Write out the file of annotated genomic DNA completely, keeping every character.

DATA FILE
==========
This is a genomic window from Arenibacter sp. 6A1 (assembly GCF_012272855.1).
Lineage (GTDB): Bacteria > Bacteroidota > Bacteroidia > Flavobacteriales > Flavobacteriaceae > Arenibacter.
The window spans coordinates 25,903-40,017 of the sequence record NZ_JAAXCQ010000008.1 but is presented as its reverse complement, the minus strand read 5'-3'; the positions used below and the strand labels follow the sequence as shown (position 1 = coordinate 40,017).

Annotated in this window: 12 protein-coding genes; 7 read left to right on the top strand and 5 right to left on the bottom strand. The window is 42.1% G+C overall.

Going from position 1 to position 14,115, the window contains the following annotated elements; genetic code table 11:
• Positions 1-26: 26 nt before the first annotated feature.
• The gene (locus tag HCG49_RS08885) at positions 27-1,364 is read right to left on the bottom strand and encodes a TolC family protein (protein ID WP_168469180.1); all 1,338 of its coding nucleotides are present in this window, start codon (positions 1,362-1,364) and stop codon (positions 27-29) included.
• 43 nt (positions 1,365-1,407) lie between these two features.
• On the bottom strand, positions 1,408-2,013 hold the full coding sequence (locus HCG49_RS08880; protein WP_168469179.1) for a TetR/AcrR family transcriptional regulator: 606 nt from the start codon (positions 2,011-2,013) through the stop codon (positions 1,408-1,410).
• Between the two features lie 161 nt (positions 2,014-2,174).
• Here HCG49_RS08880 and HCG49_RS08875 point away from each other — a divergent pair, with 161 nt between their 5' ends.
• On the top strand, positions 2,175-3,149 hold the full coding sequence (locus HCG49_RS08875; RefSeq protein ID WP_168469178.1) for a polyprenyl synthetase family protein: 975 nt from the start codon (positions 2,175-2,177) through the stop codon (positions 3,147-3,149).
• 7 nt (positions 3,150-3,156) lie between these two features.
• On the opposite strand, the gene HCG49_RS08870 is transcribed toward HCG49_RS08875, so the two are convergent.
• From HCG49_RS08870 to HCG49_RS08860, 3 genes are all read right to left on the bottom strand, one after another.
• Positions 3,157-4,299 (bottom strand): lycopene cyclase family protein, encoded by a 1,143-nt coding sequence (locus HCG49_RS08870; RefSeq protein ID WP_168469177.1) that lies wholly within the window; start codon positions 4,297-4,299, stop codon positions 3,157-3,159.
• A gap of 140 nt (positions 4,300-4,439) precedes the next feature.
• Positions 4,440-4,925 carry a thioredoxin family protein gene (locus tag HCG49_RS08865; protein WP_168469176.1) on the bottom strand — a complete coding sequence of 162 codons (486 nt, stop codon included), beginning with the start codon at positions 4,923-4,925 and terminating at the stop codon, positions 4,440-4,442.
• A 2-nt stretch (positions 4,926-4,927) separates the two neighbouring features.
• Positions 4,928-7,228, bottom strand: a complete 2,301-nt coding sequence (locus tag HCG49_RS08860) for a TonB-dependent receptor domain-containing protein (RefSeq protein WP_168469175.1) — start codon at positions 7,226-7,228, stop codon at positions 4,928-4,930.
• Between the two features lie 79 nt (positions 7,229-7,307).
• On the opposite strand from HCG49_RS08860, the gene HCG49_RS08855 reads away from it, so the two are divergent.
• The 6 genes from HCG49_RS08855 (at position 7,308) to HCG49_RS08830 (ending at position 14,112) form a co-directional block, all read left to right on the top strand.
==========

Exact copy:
This is a genomic window from Arenibacter sp. 6A1 (assembly GCF_012272855.1).
Lineage (GTDB): Bacteria > Bacteroidota > Bacteroidia > Flavobacteriales > Flavobacteriaceae > Arenibacter.
The window spans coordinates 25,903-40,017 of the sequence record NZ_JAAXCQ010000008.1 but is presented as its reverse complement, the minus strand read 5'-3'; the positions used below and the strand labels follow the sequence as shown (position 1 = coordinate 40,017).

Annotated in this window: 12 protein-coding genes; 7 read left to right on the top strand and 5 right to left on the bottom strand. The window is 42.1% G+C overall.

Going from position 1 to position 14,115, the window contains the following annotated elements; genetic code table 11:
• Positions 1-26: 26 nt before the first annotated feature.
• The gene (locus tag HCG49_RS08885) at positions 27-1,364 is read right to left on the bottom strand and encodes a TolC family protein (protein ID WP_168469180.1); all 1,338 of its coding nucleotides are present in this window, start codon (positions 1,362-1,364) and stop codon (positions 27-29) included.
• 43 nt (positions 1,365-1,407) lie between these two features.
• On the bottom strand, positions 1,408-2,013 hold the full coding sequence (locus HCG49_RS08880; protein WP_168469179.1) for a TetR/AcrR family transcriptional regulator: 606 nt from the start codon (positions 2,011-2,013) through the stop codon (positions 1,408-1,410).
• Between the two features lie 161 nt (positions 2,014-2,174).
• Here HCG49_RS08880 and HCG49_RS08875 point away from each other — a divergent pair, with 161 nt between their 5' ends.
• On the top strand, positions 2,175-3,149 hold the full coding sequence (locus HCG49_RS08875; RefSeq protein ID WP_168469178.1) for a polyprenyl synthetase family protein: 975 nt from the start codon (positions 2,175-2,177) through the stop codon (positions 3,147-3,149).
• 7 nt (positions 3,150-3,156) lie between these two features.
• On the opposite strand, the gene HCG49_RS08870 is transcribed toward HCG49_RS08875, so the two are convergent.
• From HCG49_RS08870 to HCG49_RS08860, 3 genes are all read right to left on the bottom strand, one after another.
• Positions 3,157-4,299 (bottom strand): lycopene cyclase family protein, encoded by a 1,143-nt coding sequence (locus HCG49_RS08870; RefSeq protein ID WP_168469177.1) that lies wholly within the window; start codon positions 4,297-4,299, stop codon positions 3,157-3,159.
• A gap of 140 nt (positions 4,300-4,439) precedes the next feature.
• Positions 4,440-4,925 carry a thioredoxin family protein gene (locus tag HCG49_RS08865; protein WP_168469176.1) on the bottom strand — a complete coding sequence of 162 codons (486 nt, stop codon included), beginning with the start codon at positions 4,923-4,925 and terminating at the stop codon, positions 4,440-4,442.
• A 2-nt stretch (positions 4,926-4,927) separates the two neighbouring features.
• Positions 4,928-7,228, bottom strand: a complete 2,301-nt coding sequence (locus tag HCG49_RS08860) for a TonB-dependent receptor domain-containing protein (RefSeq protein WP_168469175.1) — start codon at positions 7,226-7,228, stop codon at positions 4,928-4,930.
• Between the two features lie 79 nt (positions 7,229-7,307).
• On the opposite strand from HCG49_RS08860, the gene HCG49_RS08855 reads away from it, so the two are divergent.
• The 6 genes from HCG49_RS08855 (at position 7,308) to HCG49_RS08830 (ending at position 14,112) form a co-directional block, all read left to right on the top strand.